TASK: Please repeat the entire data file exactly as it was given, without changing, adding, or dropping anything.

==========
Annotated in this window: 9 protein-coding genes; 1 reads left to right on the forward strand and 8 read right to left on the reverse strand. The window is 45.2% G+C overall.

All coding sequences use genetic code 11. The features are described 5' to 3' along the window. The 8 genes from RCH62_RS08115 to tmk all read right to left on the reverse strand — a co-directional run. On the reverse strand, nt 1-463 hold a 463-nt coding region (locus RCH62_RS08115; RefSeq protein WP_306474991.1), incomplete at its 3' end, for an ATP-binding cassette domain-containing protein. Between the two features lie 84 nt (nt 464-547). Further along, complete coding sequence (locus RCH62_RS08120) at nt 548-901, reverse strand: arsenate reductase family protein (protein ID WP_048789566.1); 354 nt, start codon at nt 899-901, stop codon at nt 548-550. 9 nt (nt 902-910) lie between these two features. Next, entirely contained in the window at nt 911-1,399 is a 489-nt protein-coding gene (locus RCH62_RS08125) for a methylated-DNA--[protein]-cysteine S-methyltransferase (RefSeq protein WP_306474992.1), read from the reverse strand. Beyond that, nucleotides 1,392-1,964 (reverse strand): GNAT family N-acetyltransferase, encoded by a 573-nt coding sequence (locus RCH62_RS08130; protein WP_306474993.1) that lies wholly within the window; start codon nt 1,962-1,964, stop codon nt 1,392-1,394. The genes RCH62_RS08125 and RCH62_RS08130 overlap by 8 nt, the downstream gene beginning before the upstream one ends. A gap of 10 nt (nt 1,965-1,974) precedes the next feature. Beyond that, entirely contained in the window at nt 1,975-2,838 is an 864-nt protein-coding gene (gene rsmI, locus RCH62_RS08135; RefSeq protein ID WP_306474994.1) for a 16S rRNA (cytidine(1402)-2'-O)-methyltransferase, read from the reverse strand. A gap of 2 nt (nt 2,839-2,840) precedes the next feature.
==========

Annotated in this window: 9 protein-coding genes; 1 reads left to right on the forward strand and 8 read right to left on the reverse strand. The window is 45.2% G+C overall.

All coding sequences use genetic code 11. The features are described 5' to 3' along the window. The 8 genes from RCH62_RS08115 to tmk all read right to left on the reverse strand — a co-directional run. On the reverse strand, nt 1-463 hold a 463-nt coding region (locus RCH62_RS08115; RefSeq protein WP_306474991.1), incomplete at its 3' end, for an ATP-binding cassette domain-containing protein. Between the two features lie 84 nt (nt 464-547). Further along, complete coding sequence (locus RCH62_RS08120) at nt 548-901, reverse strand: arsenate reductase family protein (protein ID WP_048789566.1); 354 nt, start codon at nt 899-901, stop codon at nt 548-550. 9 nt (nt 902-910) lie between these two features. Next, entirely contained in the window at nt 911-1,399 is a 489-nt protein-coding gene (locus RCH62_RS08125) for a methylated-DNA--[protein]-cysteine S-methyltransferase (RefSeq protein WP_306474992.1), read from the reverse strand. Beyond that, nucleotides 1,392-1,964 (reverse strand): GNAT family N-acetyltransferase, encoded by a 573-nt coding sequence (locus RCH62_RS08130; protein WP_306474993.1) that lies wholly within the window; start codon nt 1,962-1,964, stop codon nt 1,392-1,394. The genes RCH62_RS08125 and RCH62_RS08130 overlap by 8 nt, the downstream gene beginning before the upstream one ends. A gap of 10 nt (nt 1,965-1,974) precedes the next feature. Beyond that, entirely contained in the window at nt 1,975-2,838 is an 864-nt protein-coding gene (gene rsmI, locus RCH62_RS08135; RefSeq protein ID WP_306474994.1) for a 16S rRNA (cytidine(1402)-2'-O)-methyltransferase, read from the reverse strand. A gap of 2 nt (nt 2,839-2,840) precedes the next feature.